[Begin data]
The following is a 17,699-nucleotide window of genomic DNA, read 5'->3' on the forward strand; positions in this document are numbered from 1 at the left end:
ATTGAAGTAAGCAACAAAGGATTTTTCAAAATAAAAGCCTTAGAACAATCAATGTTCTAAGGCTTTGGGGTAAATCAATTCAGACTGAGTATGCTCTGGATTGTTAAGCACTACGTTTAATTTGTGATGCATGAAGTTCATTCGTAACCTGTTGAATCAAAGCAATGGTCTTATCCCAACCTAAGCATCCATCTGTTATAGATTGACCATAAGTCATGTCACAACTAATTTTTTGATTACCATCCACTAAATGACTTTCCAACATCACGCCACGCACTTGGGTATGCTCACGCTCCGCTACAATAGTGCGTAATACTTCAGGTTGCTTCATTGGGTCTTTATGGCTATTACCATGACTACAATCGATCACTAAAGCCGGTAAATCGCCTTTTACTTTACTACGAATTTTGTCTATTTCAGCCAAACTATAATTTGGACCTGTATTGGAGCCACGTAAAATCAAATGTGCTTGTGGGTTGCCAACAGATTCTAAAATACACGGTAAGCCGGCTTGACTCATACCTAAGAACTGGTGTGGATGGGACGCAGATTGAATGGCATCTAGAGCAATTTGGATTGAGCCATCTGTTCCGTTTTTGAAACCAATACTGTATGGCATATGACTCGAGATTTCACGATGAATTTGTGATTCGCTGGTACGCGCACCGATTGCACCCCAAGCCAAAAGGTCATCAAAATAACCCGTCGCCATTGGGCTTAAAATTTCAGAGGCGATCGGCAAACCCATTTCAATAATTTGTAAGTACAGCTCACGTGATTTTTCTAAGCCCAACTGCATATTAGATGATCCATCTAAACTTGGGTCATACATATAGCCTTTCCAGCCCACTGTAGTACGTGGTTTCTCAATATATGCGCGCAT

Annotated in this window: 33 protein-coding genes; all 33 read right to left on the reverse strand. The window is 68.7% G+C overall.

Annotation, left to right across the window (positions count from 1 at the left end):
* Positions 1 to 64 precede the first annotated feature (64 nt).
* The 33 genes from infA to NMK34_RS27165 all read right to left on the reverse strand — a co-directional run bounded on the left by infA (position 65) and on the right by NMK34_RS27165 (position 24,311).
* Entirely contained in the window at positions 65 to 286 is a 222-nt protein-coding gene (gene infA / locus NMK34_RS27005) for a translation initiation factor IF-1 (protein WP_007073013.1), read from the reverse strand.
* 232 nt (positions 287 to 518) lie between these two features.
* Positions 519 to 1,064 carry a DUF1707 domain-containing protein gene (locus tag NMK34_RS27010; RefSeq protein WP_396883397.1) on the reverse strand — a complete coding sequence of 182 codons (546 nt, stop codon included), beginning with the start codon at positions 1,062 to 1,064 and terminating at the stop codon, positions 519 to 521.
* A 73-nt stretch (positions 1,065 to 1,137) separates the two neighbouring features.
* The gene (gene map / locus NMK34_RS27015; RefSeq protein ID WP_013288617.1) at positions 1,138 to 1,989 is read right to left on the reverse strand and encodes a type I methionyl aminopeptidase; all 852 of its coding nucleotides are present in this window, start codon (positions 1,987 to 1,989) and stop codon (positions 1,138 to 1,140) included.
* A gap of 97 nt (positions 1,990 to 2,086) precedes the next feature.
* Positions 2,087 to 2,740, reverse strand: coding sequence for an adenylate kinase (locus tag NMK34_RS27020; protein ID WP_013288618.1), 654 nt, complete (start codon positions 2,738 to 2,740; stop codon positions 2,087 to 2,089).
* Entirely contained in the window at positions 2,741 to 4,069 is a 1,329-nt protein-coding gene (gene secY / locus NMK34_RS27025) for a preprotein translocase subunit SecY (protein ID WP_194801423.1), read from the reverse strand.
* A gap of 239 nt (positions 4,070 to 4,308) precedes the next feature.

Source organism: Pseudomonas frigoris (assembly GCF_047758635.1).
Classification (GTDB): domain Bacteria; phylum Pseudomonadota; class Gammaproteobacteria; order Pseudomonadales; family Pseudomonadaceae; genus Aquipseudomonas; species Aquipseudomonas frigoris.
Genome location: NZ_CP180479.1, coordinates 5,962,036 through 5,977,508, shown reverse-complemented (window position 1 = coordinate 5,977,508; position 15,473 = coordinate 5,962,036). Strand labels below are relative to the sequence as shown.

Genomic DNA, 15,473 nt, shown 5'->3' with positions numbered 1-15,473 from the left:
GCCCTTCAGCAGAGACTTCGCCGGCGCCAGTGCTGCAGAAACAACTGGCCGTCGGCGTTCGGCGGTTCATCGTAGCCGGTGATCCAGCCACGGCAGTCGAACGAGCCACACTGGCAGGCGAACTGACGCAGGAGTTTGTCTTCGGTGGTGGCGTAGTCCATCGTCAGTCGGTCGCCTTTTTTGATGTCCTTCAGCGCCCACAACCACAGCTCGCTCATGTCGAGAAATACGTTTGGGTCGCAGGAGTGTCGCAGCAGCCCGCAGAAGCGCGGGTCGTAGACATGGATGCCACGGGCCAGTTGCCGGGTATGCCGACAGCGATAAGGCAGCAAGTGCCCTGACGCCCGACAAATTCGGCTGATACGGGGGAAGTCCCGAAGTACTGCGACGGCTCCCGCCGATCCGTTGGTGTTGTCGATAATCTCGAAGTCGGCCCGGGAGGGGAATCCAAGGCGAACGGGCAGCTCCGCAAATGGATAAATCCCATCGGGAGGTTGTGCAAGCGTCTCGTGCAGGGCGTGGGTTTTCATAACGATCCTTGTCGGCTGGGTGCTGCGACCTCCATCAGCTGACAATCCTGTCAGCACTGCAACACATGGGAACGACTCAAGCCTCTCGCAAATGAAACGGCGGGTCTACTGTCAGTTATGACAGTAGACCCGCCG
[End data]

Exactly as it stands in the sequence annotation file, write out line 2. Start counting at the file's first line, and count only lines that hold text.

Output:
ATTGAAGTAAGCAACAAAGGATTTTTCAAAATAAAAGCCTTAGAACAATCAATGTTCTAAGGCTTTGGGGTAAATCAATTCAGACTGAGTATGCTCTGGATTGTTAAGCACTACGTTTAATTTGTGATGCATGAAGTTCATTCGTAACCTGTTGAATCAAAGCAATGGTCTTATCCCAACCTAAGCATCCATCTGTTATAGATTGACCATAAGTCATGTCACAACTAATTTTTTGATTACCATCCACTAAATGACTTTCCAACATCACGCCACGCACTTGGGTATGCTCACGCTCCGCTACAATAGTGCGTAATACTTCAGGTTGCTTCATTGGGTCTTTATGGCTATTACCATGACTACAATCGATCACTAAAGCCGGTAAATCGCCTTTTACTTTACTACGAATTTTGTCTATTTCAGCCAAACTATAATTTGGACCTGTATTGGAGCCACGTAAAATCAAATGTGCTTGTGGGTTGCCAACAGATTCTAAAATACACGGTAAGCCGGCTTGACTCATACCTAAGAACTGGTGTGGATGGGACGCAGATTGAATGGCATCTAGAGCAATTTGGATTGAGCCATCTGTTCCGTTTTTGAAACCAATACTGTATGGCATATGACTCGAGATTTCACGATGAATTTGTGATTCGCTGGTACGCGCACCGATTGCACCCCAAGCCAAAAGGTCATCAAAATAACCCGTCGCCATTGGGCTTAAAATTTCAGAGGCGATCGGCAAACCCATTTCAATAATTTGTAAGTACAGCTCACGTGATTTTTCTAAGCCCAACTGCATATTAGATGATCCATCTAAACTTGGGTCATACATATAGCCTTTCCAGCCCACTGTAGTACGTGGTTTCTCAATATATGCGCGCAT